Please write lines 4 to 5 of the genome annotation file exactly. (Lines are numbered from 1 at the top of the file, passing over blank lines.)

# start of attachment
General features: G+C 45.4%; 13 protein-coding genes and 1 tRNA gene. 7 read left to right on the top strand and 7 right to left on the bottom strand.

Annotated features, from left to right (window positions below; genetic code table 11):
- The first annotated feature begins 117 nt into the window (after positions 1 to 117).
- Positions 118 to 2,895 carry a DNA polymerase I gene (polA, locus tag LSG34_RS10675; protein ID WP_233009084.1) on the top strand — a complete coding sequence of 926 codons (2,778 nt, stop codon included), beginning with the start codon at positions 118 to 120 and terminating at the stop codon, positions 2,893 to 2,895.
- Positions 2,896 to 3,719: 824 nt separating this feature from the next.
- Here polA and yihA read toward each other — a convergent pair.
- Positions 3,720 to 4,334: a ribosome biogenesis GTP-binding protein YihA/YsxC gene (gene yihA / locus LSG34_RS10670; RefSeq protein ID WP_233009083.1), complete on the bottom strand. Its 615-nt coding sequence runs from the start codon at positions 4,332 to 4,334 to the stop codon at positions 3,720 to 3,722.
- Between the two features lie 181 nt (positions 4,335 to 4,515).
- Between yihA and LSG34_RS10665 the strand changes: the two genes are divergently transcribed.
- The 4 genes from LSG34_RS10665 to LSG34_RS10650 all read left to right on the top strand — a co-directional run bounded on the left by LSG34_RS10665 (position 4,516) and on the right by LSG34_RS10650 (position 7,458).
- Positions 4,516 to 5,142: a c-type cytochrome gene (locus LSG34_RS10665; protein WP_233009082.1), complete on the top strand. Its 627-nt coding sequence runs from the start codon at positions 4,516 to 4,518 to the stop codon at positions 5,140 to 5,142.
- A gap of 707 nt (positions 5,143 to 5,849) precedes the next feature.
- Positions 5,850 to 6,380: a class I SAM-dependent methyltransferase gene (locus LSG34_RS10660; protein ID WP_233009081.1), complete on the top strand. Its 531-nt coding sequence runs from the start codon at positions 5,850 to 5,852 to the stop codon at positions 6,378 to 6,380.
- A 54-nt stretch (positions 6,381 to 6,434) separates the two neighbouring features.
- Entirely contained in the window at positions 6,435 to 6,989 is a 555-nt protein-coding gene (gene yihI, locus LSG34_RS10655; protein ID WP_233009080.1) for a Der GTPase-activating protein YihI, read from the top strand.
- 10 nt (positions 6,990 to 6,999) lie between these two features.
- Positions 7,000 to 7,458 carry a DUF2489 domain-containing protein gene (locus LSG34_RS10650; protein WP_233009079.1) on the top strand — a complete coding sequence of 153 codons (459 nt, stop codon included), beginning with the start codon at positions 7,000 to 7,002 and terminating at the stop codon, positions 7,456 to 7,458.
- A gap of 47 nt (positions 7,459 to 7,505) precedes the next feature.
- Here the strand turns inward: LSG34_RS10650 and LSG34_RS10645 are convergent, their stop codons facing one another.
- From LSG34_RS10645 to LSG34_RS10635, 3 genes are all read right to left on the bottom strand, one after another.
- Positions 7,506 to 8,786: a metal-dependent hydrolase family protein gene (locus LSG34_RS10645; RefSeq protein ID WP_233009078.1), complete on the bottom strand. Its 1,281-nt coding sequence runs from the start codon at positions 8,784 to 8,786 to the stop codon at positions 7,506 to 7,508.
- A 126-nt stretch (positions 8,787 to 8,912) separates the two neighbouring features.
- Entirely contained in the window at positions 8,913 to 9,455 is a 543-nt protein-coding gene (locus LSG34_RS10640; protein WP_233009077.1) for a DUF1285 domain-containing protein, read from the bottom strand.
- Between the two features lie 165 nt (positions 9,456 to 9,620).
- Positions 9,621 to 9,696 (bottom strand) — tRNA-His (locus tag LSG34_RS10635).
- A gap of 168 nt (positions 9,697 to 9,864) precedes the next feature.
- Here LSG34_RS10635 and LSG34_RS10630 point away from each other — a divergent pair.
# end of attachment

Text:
- Positions 118 to 2,895 carry a DNA polymerase I gene (polA, locus tag LSG34_RS10675; protein ID WP_233009084.1) on the top strand — a complete coding sequence of 926 codons (2,778 nt, stop codon included), beginning with the start codon at positions 118 to 120 and terminating at the stop codon, positions 2,893 to 2,895.
- Positions 2,896 to 3,719: 824 nt separating this feature from the next.